Brad Lee is a second year Biology major at the University of Chicago. Brad was placed at the Cancer Institute and Hospital, Chinese Academy of Medical Sciences (CAMS) in Beijing, China. As one of the WHO’s Collaborative Centers for Research on Cancer in China, CAMS integrates clinical practice with basic research and field-work and places an emphasis on cancer prevention, diagnosis, and treatment. Under the mentorship of Dr. Huo (Department of Public Health Sciences) and Dr. Wang (Department of Hematology/Oncology), Brad analyzed data collected by CAMS to establish indexes for evaluating young-onset trends of breast cancer occurrence in Chinese women. 

Zoe Levine College 2018, Biology & Sociology     


University of Chicago Mentor: Nana Fenny, MD, MPH Site Mentor: Daniel Ansong, MBChB, FWACP   


Zoe Levine's project was conducted in tandem with Dr. Daniel Ansong’s surveillance of pediatric bacterial meningitis at Komfo Anokye Teaching Hospital (KATH) in Kumasi, Ghana. Once children with suspected bacterial meningitis were enrolled in the surveillance program, she conducted interviews with patients’ parents. The aim of these interviews was to determine the prior knowledge parents have about meningitis upon bringing their children to the hospital for care. She gained a better understanding of how much parents know about meningitis prior to receiving a diagnosis, how accurate their prior knowledge is, and what they perceive as the best way to address their child’s condition. She compared these findings with outcomes data to determine whether prior  parental knowledge affects treatment and outcomes of children with suspected bacterial meningitis.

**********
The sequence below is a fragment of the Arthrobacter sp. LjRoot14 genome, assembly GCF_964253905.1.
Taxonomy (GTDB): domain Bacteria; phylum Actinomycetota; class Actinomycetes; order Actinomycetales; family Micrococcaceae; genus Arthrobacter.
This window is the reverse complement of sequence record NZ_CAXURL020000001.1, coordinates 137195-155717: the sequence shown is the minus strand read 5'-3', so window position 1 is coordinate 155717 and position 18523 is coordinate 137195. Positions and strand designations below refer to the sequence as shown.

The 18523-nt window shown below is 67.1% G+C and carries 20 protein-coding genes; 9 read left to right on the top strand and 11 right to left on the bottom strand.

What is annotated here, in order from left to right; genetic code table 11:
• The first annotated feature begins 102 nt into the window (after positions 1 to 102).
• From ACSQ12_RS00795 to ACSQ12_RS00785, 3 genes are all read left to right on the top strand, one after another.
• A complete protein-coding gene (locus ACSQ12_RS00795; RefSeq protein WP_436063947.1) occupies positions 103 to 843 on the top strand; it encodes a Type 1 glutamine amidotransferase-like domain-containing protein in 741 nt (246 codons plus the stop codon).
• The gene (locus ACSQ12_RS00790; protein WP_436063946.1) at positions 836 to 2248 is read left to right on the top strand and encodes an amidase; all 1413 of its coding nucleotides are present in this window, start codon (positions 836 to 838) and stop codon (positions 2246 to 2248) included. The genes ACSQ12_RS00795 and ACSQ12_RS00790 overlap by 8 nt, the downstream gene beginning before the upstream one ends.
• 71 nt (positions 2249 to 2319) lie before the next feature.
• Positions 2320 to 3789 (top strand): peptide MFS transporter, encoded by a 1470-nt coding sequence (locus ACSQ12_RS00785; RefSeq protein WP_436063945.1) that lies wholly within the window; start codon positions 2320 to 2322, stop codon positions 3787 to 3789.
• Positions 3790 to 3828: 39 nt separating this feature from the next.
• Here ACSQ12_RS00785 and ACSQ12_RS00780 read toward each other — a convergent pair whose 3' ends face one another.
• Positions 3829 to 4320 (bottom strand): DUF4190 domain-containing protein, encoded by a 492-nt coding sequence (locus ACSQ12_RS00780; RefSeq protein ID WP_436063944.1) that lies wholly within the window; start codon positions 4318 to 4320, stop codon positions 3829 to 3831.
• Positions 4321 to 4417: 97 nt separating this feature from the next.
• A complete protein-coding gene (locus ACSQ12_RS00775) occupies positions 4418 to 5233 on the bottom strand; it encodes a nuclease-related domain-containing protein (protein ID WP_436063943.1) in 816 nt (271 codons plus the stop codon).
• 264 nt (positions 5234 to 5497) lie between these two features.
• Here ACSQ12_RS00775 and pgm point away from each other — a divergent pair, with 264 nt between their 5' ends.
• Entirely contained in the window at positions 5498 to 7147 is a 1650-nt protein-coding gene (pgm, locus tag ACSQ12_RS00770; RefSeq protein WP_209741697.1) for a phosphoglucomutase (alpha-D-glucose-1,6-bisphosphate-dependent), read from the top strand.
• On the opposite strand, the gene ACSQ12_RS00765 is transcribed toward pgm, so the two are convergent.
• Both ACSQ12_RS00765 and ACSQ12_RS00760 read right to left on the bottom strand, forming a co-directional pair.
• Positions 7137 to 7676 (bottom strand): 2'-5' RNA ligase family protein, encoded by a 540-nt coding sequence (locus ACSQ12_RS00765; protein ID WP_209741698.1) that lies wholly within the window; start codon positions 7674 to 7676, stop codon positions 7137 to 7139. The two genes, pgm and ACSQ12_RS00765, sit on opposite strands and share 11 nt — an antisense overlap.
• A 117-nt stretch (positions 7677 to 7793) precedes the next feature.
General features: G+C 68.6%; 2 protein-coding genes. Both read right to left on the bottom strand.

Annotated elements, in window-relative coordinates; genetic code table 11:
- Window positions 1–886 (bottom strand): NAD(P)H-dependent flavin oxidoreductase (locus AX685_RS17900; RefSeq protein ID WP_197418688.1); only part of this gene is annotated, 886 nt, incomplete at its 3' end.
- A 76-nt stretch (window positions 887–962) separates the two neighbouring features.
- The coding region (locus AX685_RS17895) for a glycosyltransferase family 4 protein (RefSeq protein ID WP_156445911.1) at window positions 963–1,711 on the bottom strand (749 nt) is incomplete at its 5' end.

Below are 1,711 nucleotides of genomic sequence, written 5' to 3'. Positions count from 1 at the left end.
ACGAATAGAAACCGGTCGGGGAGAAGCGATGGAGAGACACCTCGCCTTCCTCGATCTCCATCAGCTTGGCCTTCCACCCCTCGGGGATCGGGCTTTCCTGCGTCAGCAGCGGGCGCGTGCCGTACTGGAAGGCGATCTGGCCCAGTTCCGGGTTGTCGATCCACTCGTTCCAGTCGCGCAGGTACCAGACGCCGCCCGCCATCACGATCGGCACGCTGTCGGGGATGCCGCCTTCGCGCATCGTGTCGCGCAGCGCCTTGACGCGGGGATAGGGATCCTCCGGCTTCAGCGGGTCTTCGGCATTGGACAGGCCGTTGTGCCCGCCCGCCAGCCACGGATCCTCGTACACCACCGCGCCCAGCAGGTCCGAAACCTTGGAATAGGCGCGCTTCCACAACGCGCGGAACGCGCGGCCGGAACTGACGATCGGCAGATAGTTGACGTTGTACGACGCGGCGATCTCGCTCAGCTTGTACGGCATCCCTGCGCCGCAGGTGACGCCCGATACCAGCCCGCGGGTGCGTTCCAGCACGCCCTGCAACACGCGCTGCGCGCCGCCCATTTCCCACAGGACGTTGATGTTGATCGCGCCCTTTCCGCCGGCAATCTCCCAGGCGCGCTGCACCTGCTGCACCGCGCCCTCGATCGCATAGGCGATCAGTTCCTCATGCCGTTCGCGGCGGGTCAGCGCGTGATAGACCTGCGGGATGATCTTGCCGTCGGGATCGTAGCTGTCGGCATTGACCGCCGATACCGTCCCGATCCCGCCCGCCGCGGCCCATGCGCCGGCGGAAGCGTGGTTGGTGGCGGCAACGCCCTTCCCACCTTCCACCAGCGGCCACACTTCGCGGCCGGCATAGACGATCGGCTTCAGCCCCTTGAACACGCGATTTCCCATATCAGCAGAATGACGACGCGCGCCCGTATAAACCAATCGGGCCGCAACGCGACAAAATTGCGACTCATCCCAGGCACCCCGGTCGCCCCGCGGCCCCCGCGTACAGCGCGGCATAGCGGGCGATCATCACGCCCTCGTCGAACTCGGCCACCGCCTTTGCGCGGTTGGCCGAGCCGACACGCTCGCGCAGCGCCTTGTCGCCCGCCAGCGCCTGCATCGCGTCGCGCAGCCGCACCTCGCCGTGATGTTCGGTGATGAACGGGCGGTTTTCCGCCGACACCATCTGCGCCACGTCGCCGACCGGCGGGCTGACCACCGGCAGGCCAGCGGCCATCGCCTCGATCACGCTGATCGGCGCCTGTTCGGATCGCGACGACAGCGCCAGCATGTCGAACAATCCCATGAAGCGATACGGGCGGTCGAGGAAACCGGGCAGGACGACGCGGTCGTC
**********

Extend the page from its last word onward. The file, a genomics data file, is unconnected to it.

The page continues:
Mauricio Lopez - Harris School of Public Policy 2017


University of Chicago Mentor: Habibul Ahsan, MD Site Mentor: Tariqul Islam                


Maurico Lopez's project consisted of a cost-benefit analysis of competing solutions to the arsenic contamination problem in Bangladesh. He aimed to deepen his understanding of the health crisis and the relevant factors involved and gather and systematize all the relevant data inputs that will be required to perform the cost-benefit analysis. He used the data available at UChicago Research Bangladesh to model the costs of treatment for arsenic exposure and their benefit. He also gathered external data to model the cost of the competing solution of investing in water infrastructure and its expected benefit. The final output provided a useful guideline to policymakers of where money should be invested in order to start tackling the problem rationally.    

Aliya Moreira - College 2017, Biology & Psychology